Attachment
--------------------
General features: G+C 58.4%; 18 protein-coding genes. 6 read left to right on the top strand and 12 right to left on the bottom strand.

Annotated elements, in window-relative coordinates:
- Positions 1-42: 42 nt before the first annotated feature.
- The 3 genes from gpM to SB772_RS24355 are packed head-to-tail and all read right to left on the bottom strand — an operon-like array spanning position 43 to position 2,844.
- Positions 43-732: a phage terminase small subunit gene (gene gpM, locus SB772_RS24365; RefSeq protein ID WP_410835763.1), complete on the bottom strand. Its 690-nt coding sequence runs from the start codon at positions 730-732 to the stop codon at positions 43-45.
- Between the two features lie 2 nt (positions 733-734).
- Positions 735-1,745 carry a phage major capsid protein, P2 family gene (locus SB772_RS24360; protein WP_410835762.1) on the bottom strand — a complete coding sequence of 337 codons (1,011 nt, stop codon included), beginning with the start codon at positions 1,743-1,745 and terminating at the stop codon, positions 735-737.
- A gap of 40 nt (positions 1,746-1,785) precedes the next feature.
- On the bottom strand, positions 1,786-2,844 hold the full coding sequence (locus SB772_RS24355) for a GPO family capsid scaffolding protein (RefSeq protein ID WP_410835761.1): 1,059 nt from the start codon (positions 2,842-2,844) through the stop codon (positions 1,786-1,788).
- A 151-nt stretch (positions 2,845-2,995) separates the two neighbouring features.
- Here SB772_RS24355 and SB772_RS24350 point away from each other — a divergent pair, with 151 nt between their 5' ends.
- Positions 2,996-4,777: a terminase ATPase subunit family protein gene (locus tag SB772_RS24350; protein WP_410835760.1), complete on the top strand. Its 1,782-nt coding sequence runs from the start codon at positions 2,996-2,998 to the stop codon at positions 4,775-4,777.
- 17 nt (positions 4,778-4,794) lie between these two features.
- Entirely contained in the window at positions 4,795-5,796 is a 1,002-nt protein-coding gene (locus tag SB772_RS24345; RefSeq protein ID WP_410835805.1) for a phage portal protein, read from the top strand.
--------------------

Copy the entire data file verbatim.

General features: G+C 58.4%; 18 protein-coding genes. 6 read left to right on the top strand and 12 right to left on the bottom strand.

Annotated elements, in window-relative coordinates:
- Positions 1-42: 42 nt before the first annotated feature.
- The 3 genes from gpM to SB772_RS24355 are packed head-to-tail and all read right to left on the bottom strand — an operon-like array spanning position 43 to position 2,844.
- Positions 43-732: a phage terminase small subunit gene (gene gpM, locus SB772_RS24365; RefSeq protein ID WP_410835763.1), complete on the bottom strand. Its 690-nt coding sequence runs from the start codon at positions 730-732 to the stop codon at positions 43-45.
- Between the two features lie 2 nt (positions 733-734).
- Positions 735-1,745 carry a phage major capsid protein, P2 family gene (locus SB772_RS24360; protein WP_410835762.1) on the bottom strand — a complete coding sequence of 337 codons (1,011 nt, stop codon included), beginning with the start codon at positions 1,743-1,745 and terminating at the stop codon, positions 735-737.
- A gap of 40 nt (positions 1,746-1,785) precedes the next feature.
- On the bottom strand, positions 1,786-2,844 hold the full coding sequence (locus SB772_RS24355) for a GPO family capsid scaffolding protein (RefSeq protein ID WP_410835761.1): 1,059 nt from the start codon (positions 2,842-2,844) through the stop codon (positions 1,786-1,788).
- A 151-nt stretch (positions 2,845-2,995) separates the two neighbouring features.
- Here SB772_RS24355 and SB772_RS24350 point away from each other — a divergent pair, with 151 nt between their 5' ends.
- Positions 2,996-4,777: a terminase ATPase subunit family protein gene (locus tag SB772_RS24350; protein WP_410835760.1), complete on the top strand. Its 1,782-nt coding sequence runs from the start codon at positions 2,996-2,998 to the stop codon at positions 4,775-4,777.
- 17 nt (positions 4,778-4,794) lie between these two features.
- Entirely contained in the window at positions 4,795-5,796 is a 1,002-nt protein-coding gene (locus tag SB772_RS24345; RefSeq protein ID WP_410835805.1) for a phage portal protein, read from the top strand.